Sundance 2020 Review: Taylor Swift: Miss Americana

Sundance 2020 Review: Taylor Swift: Miss Americana

While premiering a documentary about one of the world’s biggest pop stars at the Sundance Film Festival doesn’t exactly scream “indie,” I must admit watching a documentary about Taylor Swift with a Sundance crowd was an interesting experience. While there were clearly a lot of Swifty fans in attendance, I noticed older men and women, who I am not entirely sure knew very much about who she even was before seeing this film, made up most of the audience. That said, there was a lot of engagement from the crowd, including a lot of laughter and applause. The audience, whether they were fans or not, seemed to be invested in the film.

Miss Americana premiered at Sundance because filmmaker Lana Wilson was discovered at the festival back in 2003. Her first feature documentary, After Tiller, premiered here and was very well received by critics and audience members alike. This is Wilson’s third documentary, and while the focus is on a massive superstar like Taylor Swift, the bulk of the film felt very intimate. There are several scenes during the documentary where we, as viewers, are just watching Tay do normal things, like having a conversation while sharing a glass of wine with a friend or sitting around eating a burrito with her producer.

There are also many scenes where you feel as though you are a fly on the wall. This gives the viewer an in-depth look at what it is like to be Taylor Swift for a day. Additionally, while there are several concert performances mixed in to break things up, something is refreshing about watching a music documentary where you feel like you are getting some real insider info. This isn’t your standard music doc centered around the rise of Taylor Swift, but rather a multilayered documentary covering a lot of ground in a short amount of time. I was genuinely shocked by how much information was revealed, given the 85-minute runtime.

As someone who considers themselves a Swifty, I felt Wilson found the perfect balance of making a documentary for the fans, as well as for someone who doesn’t really know much about Swift as a person and will possibly walk away with a new level of respect and appreciation for her. Wilson indeed does a terrific job of making the audience connect with Swift on a personal level and feel empathy towards her. Wilson gets inside Swift’s head and allows the viewer to fully understand where she is coming from, how she feels, and what makes her tick.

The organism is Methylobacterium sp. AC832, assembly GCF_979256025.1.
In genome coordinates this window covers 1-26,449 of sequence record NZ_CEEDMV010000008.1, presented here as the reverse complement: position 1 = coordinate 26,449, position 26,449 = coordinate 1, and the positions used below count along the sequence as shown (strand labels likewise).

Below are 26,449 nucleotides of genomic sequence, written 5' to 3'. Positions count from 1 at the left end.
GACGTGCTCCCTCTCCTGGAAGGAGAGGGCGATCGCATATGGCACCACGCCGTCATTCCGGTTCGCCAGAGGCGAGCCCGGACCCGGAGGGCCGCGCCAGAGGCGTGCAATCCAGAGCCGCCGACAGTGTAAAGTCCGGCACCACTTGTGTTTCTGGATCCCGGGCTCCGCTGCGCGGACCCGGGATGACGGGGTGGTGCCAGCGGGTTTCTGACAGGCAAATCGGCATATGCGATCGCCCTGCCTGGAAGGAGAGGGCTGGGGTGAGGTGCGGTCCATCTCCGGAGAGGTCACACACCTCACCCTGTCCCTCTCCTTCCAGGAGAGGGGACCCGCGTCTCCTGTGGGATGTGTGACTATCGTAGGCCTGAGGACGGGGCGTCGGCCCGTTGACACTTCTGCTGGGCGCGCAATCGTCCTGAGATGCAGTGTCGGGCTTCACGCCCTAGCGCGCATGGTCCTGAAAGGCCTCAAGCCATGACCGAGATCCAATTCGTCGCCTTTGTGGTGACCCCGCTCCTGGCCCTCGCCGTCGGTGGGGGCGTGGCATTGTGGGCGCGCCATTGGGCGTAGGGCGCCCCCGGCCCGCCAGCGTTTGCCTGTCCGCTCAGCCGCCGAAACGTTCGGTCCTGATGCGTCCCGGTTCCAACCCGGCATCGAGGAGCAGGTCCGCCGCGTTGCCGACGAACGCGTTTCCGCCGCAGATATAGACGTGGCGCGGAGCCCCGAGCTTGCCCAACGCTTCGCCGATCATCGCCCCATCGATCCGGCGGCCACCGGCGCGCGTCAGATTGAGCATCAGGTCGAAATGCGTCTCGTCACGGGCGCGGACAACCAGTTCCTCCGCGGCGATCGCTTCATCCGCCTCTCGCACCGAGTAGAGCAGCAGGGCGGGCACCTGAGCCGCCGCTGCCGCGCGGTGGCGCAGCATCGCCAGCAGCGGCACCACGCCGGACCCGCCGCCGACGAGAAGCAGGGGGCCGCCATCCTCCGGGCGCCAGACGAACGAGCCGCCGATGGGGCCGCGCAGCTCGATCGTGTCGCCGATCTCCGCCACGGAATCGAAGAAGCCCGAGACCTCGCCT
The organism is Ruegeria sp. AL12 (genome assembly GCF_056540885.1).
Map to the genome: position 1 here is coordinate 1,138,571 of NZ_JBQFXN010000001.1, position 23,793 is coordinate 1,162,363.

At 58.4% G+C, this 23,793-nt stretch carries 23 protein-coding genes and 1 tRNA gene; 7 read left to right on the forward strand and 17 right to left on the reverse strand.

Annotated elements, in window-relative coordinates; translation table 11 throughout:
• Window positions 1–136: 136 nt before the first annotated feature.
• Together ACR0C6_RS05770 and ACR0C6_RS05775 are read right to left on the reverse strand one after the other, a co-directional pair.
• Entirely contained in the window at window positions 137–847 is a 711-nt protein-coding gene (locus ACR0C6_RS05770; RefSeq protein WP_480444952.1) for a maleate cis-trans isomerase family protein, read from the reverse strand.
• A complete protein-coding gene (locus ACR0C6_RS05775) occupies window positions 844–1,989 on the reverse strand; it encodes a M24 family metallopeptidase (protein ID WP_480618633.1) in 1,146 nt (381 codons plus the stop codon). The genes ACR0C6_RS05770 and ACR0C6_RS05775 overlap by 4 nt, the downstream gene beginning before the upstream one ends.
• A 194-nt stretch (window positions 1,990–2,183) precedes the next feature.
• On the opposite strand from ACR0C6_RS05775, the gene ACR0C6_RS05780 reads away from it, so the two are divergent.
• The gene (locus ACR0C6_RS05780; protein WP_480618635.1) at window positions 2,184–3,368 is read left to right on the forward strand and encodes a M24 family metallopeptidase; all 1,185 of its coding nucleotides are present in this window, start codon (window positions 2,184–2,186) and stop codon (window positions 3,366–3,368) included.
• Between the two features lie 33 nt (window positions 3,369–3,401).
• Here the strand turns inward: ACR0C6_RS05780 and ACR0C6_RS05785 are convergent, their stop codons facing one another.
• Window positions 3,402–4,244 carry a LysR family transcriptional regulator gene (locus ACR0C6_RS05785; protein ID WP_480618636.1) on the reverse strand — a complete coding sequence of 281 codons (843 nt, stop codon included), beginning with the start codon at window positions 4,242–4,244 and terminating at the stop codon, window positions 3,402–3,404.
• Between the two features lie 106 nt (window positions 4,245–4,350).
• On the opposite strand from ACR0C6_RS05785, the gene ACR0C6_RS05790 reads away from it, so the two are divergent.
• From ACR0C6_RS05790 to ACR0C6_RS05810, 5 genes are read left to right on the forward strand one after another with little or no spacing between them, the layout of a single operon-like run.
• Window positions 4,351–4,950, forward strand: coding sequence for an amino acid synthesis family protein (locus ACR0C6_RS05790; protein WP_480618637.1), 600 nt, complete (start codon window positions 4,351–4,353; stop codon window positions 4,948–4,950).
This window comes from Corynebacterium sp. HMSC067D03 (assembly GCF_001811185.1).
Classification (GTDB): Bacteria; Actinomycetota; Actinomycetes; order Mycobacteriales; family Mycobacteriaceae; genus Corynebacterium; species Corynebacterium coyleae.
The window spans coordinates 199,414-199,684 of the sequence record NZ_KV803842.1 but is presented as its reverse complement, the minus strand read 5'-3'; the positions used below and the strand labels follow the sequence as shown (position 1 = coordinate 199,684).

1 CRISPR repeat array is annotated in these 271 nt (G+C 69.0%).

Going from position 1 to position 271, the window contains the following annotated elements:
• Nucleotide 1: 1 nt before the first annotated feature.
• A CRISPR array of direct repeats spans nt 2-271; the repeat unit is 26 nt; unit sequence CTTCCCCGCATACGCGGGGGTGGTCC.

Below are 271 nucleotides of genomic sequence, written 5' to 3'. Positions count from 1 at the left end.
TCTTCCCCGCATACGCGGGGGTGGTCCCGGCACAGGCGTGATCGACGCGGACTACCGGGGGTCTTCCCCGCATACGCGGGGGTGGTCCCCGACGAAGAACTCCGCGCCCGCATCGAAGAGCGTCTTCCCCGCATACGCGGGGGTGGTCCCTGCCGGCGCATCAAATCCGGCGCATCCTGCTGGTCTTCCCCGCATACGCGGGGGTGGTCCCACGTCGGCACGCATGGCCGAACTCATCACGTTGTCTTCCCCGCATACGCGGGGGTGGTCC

There were several moments in the film where I found myself becoming oddly emotional, almost to the point of tears. While the film doesn’t spend a lot of time on how Swift became a worldwide phenomenon, it does show her accomplishments. It also focuses on a lot of the bad things that happened to her over the past 15 years. My emotional reaction to what was shown hit me hard because it reminded me of how much anger and hate exist in this world.

The film addresses the whole “Taylor Swift is Over Party” thing that happened a few years back, and it made me think about how cruel we often are to others, and how we act when we are behind our screens. I felt so awful for her and what it must have been like to wake up one morning, seeing your name posted everywhere, with millions of people saying how much they hate you. It really bothered me, but that goes to show you how compelling this documentary is. 

For those wondering if there are any big reveals or surprises in the film, I would say there were a few shocking revelations, including how Swift developed an eating disorder and her heavy reliance on the approval of strangers to feel a sense of purpose. There are some other reveals about her life mentioned throughout the film as well, but the biggest takeaway is how much Swift deserves the level of fame and fortune she has earned. Swift has worked tirelessly to get where she is while overcoming tremendous obstacles throughout her career. She is always being criticized by people all over the world who don’t even know who she is or what she stands for, and yet Swift keeps pushing herself to be better every day.

Taylor Swift: Miss Americana may not be a game-changer when it comes to documentary filmmaking, but it is emotionally effective, surprisingly entertaining, and incredibly inspiring. While Swift’s music might not connect with everyone, it is hard to deny especially after seeing this film that she is someone whose hard work, passion, dedication, and hope to make the world a better place should be embraced and celebrated. 

Scott “Movie Man” Menzel’s rating for Taylor Swift: Miss Americana is an 8 out of 10.

Written by
Born in New Jersey, Scott Menzel has been watching film and television since he was three years old. Growing up, he watched as many movies as he could and was highly influenced by the films of Tim Burton, John Hughes, Robert Zemeckis, and Steven Spielberg. Scott has an Associate's Degree in Marketing, a Bachelor's in Mass Media, Communications, and a Master's in Electronic Media. He has been writing film reviews under the alias of MovieManMenzel since 2003 and started his writing career as a contributing critic at and In 2009, Scott launched where he posted several of his film reviews but in 2011 decided to shut down the site when he launched We Live In 2015, We Live Film became We Live Entertainment. The domain name change occurred after months of debate but was done so that he and his fellow staff members could write about anything and everything in the world of entertainment.

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